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Dublin Artist and Beekeeper Turns Discarded Materials into Homes and Gardens

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Dublin Artist and Beekeeper Turns Discarded Materials into Homes and Gardens

Dublin Artist and Beekeeper Turns Discarded Materials into Homes and Gardens
January 29
11:00 2024

Dublin-based artist and beekeeper Anthony Freeman O’Brien is on a mission to build sustainable homes using discarded materials. His recent project involved constructing a greenhouse from plastic Covid screens and timber salvaged from a skip, providing more growing space for pollinator-friendly plants. This initiative not only reduces waste but also supports urban biodiversity, creating a win-win scenario.

O’Brien believes in the potential of usable building materials that are often thrown away, ranging from leftover items to wrongly sized windows and doors. Recently, he has expanded his creative efforts to build entire houses from these reclaimed materials, showcasing the environmental and cost-saving benefits of upcycling.

In a broader context, the concept of repurposing discarded materials is gaining traction, and the Habitat ReStore chain of shops operated by housing charity Habitat for Humanity is a notable example. With five branches in Northern Ireland and one in Drogheda, Co Louth, the organization is eyeing the opening of a Dublin shop later this year.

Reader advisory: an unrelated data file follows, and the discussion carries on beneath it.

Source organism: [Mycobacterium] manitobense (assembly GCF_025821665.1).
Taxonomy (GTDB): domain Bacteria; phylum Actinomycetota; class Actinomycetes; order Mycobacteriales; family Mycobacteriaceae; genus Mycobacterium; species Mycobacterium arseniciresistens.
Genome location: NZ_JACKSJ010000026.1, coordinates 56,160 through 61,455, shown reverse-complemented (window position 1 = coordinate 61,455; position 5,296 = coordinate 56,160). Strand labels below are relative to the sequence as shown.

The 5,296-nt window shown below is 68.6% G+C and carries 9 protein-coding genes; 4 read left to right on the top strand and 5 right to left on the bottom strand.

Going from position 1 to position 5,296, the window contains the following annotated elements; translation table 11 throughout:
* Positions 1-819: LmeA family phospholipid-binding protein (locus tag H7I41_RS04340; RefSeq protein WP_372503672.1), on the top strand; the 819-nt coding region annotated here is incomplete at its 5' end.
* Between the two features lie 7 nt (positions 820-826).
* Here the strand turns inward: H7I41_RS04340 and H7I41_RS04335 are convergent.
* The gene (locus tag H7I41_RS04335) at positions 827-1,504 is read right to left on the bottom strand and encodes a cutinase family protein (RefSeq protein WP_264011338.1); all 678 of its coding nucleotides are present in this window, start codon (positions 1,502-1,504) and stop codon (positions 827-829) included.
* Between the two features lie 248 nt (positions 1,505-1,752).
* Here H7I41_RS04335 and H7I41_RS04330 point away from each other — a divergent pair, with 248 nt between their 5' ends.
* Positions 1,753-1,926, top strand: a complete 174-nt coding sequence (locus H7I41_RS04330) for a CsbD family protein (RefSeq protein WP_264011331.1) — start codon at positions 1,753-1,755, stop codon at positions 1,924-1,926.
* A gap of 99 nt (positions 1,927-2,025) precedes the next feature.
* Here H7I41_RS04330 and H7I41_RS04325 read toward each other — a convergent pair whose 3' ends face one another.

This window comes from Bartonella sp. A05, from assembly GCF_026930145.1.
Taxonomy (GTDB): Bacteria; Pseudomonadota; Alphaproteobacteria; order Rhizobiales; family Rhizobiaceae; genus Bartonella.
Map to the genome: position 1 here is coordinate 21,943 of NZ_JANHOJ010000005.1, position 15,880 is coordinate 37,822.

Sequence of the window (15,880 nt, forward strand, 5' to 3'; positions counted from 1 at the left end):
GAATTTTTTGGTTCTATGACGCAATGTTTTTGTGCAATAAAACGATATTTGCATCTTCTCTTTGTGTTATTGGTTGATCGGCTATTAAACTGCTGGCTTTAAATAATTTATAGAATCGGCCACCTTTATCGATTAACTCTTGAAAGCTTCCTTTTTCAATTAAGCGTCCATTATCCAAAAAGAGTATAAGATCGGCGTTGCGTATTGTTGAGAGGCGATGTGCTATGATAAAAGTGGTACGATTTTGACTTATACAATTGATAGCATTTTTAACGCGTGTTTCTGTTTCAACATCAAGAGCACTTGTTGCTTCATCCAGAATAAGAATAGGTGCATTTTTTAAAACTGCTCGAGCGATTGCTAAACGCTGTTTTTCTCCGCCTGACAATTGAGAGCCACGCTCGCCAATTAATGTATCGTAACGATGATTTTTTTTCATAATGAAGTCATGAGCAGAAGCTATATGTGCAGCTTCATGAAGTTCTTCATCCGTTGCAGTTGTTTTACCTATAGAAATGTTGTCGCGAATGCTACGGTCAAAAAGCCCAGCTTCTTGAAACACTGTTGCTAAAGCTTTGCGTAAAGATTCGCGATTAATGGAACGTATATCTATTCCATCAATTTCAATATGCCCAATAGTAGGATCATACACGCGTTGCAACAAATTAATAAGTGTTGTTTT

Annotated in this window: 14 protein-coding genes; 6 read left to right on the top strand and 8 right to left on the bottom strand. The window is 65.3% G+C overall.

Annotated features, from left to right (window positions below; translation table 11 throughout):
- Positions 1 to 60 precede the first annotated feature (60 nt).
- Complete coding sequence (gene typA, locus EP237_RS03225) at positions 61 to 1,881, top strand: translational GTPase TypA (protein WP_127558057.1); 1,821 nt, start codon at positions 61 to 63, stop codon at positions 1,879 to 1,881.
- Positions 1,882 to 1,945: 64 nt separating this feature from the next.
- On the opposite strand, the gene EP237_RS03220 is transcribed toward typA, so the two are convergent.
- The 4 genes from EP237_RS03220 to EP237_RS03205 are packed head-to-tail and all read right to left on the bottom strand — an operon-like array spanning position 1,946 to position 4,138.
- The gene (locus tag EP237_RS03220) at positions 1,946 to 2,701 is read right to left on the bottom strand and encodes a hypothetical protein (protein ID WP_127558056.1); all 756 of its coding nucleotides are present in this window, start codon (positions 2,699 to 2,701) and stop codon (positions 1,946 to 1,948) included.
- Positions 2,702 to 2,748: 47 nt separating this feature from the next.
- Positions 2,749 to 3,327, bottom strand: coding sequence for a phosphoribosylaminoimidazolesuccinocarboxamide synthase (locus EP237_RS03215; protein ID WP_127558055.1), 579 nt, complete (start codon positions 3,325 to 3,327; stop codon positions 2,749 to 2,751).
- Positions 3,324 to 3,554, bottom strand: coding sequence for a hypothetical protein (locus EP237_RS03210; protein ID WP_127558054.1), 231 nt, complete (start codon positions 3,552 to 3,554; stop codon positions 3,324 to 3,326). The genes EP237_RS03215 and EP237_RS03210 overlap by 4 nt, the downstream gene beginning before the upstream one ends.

Jenny Williams, CEO of Habitat for Humanity, emphasizes that Habitat ReStore exclusively sells donated materials, creating a dynamic inventory that varies each week. The shop’s commitment to rescuing approximately 1,500 tonnes of materials annually has made a significant impact, with over 95,000 transactions last year and the preservation of 250 kitchens from ending up in landfills.

Williams notes that the collaboration with partners like Sonas Bathrooms and Murdock’s Builders Merchants facilitates a continuous influx of donated supplies, fostering a sense of community around the concept of salvage. The “kitchen rescue” service, where old kitchens are carefully removed for a donation, not only prevents waste but also provides valuable training opportunities for individuals interested in dismantling and reinstalling kitchens.

With the upcycling agenda gaining momentum, Williams believes that people are increasingly proud to associate with Habitat ReStore, viewing it as a conscious choice to care for the environment, repurpose materials, and make affordable options accessible to those on tight budgets.

In a world where “your trash is my treasure,” initiatives like these not only contribute to the circular economy but also promote a culture where salvage becomes a beautiful lifestyle choice for a more sustainable future.

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